Germany and the language of football
Veronika Koeper-Saul discusses the linguistic idiosyncrasies that have arisen from perspectives of the beautiful game in Germany: from 1954 World Cup winning manager Sepp Herberger's blunt motivational words, to former Bayern Munich manager Giovanni Trappatoni's infamous press conference rant.
„Ja, gut, es gibt nur eine Möglichkeit: Sieg, Unentschieden oder Niederlage.”
(“Well, there is only one possibility: victory, draw or defeat.”)
— Franz Beckenbauer, aka ,der Kaiser', who scored in the quarter finals against England during the World Cup in Mexico 1970, securing victory for Germany.
Such wisdom makes Beckenbauer a true heir of Sepp Herberger, the 1954 German national coach, whose unforgettable words „Der Ball ist rund” and „Das Spiel dauert 90 Minuten” (“The ball is round” and “The match lasts 90 minutes”) even made it into film (Das Wunder von Ber (2003), dir. by Sönke Wortmann).
And the tradition continues. „Zitate sind das ,Salz in der Suppe' und gehören heutzutage zum Profifußball wie hochauflösendes Bundesligafernsehen oder die Simultan-Konferenz im Hörfunk” (“Quotes are the “salt in the soup” and are nowadays part of professional football like high-resolution Bundesliga-TV or radio broadcasts in conference mode”) — Grüne Zitate.
Sepp Herberger celebrates winning the 1954 World Cup, dubbed the Miracle of Bern (srf.ch)
The crudest and most simplistic ones work best, not only because they get the best laughs, but usually they open up debate, whether there is not a deep truth hidden underneath seemingly obvious or “wrong” statements. Is it not better for the footballer to concentrate on the basics of their job, rather than giving high-brow TV-interviews? Or worrying unnessessarily? „Geht’s raus und spielt’s Fußball“ (“Get out and play football") is another Beckenbauer gem, given to the German team when he coached them during the 1990 tournament. Germany won the cup, so it can’t have been the worst advice.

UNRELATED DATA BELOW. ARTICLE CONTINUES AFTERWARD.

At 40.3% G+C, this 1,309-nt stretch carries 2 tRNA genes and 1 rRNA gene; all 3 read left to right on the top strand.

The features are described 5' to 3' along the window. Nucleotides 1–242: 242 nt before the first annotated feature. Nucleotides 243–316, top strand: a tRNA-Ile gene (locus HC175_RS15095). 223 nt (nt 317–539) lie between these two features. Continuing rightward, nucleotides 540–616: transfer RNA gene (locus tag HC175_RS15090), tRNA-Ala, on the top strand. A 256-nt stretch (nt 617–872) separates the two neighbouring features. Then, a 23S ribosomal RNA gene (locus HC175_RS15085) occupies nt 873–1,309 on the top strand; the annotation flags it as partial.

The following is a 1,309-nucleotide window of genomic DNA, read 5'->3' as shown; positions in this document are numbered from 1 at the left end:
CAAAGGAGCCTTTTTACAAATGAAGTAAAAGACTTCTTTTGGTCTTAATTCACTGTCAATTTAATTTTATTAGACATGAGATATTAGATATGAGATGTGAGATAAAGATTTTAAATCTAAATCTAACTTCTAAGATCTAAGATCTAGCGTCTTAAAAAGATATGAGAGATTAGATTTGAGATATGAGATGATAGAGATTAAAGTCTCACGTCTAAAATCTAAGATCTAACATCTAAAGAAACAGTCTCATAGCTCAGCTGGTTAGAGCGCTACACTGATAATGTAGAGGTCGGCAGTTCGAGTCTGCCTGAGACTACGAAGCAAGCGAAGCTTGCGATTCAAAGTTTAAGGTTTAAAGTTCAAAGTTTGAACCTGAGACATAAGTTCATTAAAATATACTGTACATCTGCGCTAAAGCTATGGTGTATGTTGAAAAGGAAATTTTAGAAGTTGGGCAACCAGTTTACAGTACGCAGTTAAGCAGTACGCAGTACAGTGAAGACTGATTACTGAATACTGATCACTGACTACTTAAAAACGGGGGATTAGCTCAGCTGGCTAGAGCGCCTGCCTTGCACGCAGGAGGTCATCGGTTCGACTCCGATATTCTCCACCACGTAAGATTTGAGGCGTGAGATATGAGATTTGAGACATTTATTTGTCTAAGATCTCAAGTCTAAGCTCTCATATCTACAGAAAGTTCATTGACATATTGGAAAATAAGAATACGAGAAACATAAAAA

Similarly, we Germans even love 'wrong' German in that vein, since sometimes it brings out additional meanings and phrases that just needed to be invented, as in former Bayern Munich coach Giovanni Trappatoni’s legendary words „Ich habe fertig“ during a 1998 TV interview. His brilliance lies in mixing the phrases „Ich bin fertig“ ("I have finished") with „Ich habe die Nase voll“ ("I am fed up"), since when you are really fed up you finish, and that’s what he actually does:
Sancta simplicitas! Or as Goethe, Germany’s most famous writer put it in Das Sonett: „In der Beschränkung zeigt sich erst der Meister“ (“The master truely proves himself by his restraint“). In their successful simplicity, footballers and football coaches are loved as philosophers, even if they are not taken 100% seriously, as this video shows from an episode of TV series Zeiglers wunderbare Welt des Fußballs:
What is Dettmar Cramer (70s Bayern Munich coach) saying here? Well, the most important bits are:
- „Es gibt überhaupt nur zwei Probleme im Fußball, das sind Zeit und Raum. Es geht heute darum, dass man auf engstem Raum in kürzester Zeit gut spielt.“ ("There are only two problems in football: time and space. Today’s task is to play well in in the most confined space and the shortest of time.“)
- „Die Spielzeit dauert 90 Minuten, geteilt in zwei Halbzeiten, und das Spielfeld ist 105 Meter lang und 70 Meter breit, und auf beiden Seiten stehen elf Spieler.“ ("The playing time is 90 minutes, divided into two half times and the playing field is 105 meter long and 70 meter wide, and there are eleven players on either side.“)
- „Rache ist Blutwurst.“ – "Revenge is a blood sausage.“ (Revenge is cruel, but sweet and satisfying.“)
- „Das is ja schon raffinistisch [raffiniert]!” (“That’s really elaboratorious [over-elaborate]!”)
Well, I hope this year’s teams have taken all this to heart, and there will be a fair result. To quote Lukas Podolski: "So ist Fußball. Manchmal gewinnt der Bessere.“ (“That’s football. Occasionally the better team wins.”)